I’m fifteen. There are books, just a few, that scream the unsayable. This scream and its agony are a shelter. These books hide me. These books also make plain the fact that other people have worked so hard to reveal what’s hidden. That this is the role of a book: to reveal, to unearth, to dig up and tear open and point and stare. Reading and writing books is a way—the way, the only way—of being honest. I realize that not only must I continue to structure my life around books, but that books are escape tunnels leading away from the ordinary lies of living. I realize more vertiginously that I am responsible for building these tunnels. And that these tunnels must be beautiful—that books must be beautiful, as objects—because they must be habitable in case someone like me gets caught in them. Because, I suspect, we only ever get caught in them.
I’m twenty-one. The book is an event meant for other people. In making them, in editing and designing and soliciting them, I realize that books are events by which likeminded people are brought together. I view each book as an announcement, too: I have something important to say and I did my best to say it. Books can thus be judged by the social and financial context in which they were produced. Is this book’s announcement simply a commercial for its publisher, a little boon to the capital of that publishing company’s owners? If so, it can be scorned. Mocked. Or, ideally: ignored. The real shit, the real books announcing plain truths newly articulated, live among what our culture’s nervous gardeners call the weeds. The small press, the indie press: watchwords of those with good taste. Books are for and against: for the truth, for improvisation and innovation; against the dumb and redundant lies of the marketplace, against the formulaic and respectable. A book is an event for those rare good people to find and hold onto each other.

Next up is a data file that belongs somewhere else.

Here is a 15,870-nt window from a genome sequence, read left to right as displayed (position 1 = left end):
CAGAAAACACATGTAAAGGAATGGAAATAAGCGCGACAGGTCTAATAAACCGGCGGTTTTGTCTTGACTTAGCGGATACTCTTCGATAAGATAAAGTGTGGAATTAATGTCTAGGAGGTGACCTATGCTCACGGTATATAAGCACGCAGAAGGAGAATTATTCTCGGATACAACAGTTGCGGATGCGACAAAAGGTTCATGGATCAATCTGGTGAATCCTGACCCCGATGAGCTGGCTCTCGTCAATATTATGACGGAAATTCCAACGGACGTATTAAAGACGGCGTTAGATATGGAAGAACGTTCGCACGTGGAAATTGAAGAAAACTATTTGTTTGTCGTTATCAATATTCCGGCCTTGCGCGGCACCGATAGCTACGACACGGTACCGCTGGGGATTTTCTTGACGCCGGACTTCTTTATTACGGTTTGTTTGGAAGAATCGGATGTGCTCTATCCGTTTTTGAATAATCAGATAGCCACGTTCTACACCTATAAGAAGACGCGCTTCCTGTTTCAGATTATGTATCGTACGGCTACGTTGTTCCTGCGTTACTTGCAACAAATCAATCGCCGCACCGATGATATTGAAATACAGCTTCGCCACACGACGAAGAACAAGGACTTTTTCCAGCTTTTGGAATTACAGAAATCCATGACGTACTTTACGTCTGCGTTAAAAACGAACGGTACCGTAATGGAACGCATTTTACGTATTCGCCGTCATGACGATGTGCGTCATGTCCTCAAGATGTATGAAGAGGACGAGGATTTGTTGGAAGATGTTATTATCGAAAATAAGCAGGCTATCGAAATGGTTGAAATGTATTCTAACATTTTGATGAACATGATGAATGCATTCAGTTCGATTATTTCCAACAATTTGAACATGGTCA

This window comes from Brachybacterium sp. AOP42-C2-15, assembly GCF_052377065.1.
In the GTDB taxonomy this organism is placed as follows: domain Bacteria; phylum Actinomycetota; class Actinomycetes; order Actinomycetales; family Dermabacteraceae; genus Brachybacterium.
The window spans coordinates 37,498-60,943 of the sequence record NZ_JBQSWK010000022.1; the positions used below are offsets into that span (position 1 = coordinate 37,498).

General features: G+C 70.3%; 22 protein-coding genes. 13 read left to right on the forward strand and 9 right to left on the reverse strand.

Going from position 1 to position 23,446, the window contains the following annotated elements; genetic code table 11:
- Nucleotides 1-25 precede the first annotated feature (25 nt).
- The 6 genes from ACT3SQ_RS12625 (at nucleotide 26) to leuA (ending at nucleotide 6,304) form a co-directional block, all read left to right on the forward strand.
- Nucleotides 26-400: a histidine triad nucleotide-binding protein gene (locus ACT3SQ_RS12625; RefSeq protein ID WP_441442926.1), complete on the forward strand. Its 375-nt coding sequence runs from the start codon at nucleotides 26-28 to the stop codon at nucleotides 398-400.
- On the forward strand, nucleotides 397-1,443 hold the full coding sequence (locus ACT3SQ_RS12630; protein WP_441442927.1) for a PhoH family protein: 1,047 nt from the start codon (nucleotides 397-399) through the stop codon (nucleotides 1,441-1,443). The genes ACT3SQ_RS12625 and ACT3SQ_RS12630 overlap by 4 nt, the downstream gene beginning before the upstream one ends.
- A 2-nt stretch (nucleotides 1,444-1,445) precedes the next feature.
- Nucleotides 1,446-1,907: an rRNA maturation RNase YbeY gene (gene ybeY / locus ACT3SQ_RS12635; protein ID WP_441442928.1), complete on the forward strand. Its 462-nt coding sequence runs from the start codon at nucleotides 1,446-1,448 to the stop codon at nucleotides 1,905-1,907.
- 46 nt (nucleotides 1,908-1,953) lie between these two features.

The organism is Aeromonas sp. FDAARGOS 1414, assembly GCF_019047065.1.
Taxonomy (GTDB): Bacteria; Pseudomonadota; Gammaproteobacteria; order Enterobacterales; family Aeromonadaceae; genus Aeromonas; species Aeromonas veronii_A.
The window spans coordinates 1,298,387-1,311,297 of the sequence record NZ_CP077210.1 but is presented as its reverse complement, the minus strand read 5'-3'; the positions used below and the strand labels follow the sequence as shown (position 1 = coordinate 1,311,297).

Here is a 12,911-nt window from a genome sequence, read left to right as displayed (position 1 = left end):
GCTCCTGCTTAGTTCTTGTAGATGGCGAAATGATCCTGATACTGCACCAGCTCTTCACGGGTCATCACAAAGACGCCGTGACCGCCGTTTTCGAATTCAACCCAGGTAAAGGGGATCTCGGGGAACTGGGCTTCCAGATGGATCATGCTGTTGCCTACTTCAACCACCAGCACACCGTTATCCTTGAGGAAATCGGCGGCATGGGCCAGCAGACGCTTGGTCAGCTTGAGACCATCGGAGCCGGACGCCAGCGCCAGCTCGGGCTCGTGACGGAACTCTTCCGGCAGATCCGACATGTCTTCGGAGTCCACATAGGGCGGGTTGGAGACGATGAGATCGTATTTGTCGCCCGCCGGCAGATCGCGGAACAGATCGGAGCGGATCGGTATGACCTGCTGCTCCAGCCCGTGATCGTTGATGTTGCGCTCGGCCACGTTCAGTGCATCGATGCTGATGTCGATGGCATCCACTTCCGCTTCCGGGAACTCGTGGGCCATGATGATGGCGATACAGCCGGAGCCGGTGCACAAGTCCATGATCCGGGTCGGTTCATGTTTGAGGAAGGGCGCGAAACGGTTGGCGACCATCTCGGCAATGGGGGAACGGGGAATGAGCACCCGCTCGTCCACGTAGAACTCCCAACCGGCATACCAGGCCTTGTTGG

I’m twenty-six. A book is a piece of an infinite conversation, maddening in its scope and disunity, revelatory in its accidental harmonies which span thousands of years. To write or produce a book is to participate in this conversation. Yet the intensity and concomitance of this chaos and order makes walking through a bookstore or library exhausting, humiliating. A book, then, is a kind of sacrifice—because it is painful and costly to enter this conversation. The cost for a person who’s serious about books is that they can no longer speak with any grace during all those other conversations called “conversations” in day-to-day life: niceties, weather observations, constant nervous check-ins about the body and the mind and the state of the nation. Why? Because a great book is like a crystal whose form shapes great questions. In order to form these crystals, an author must permit themselves only the cold and arid air of solitude, distance, erudition, and honesty. Being open to this air requires a distance from one’s friends, one’s family. A book requires one’s blood.
I’m thirty-one. As I type this sentence, I’m looking at the rows of books I own. Despite making and spending money, I don’t like the sound of that: that these are my books. They’re not mine. They’re just temporarily living with me. And they do that: they live. They live because a book testifies to life. Not to the bland, back-of-the-cover-copy version of life, with its glib emphasis on the human and the joys and sorrows of social existence. A book testifies to the wider, stranger, more terrifying and fulfilling life we know when we are most inexplicable to ourselves. I’ve known this wider life when I’ve experienced any love whose existence I couldn’t fit into my vision of the order or disorder of things. Every gift points at this wider life; I’m sure of this. And I’m sure that each book is a gift.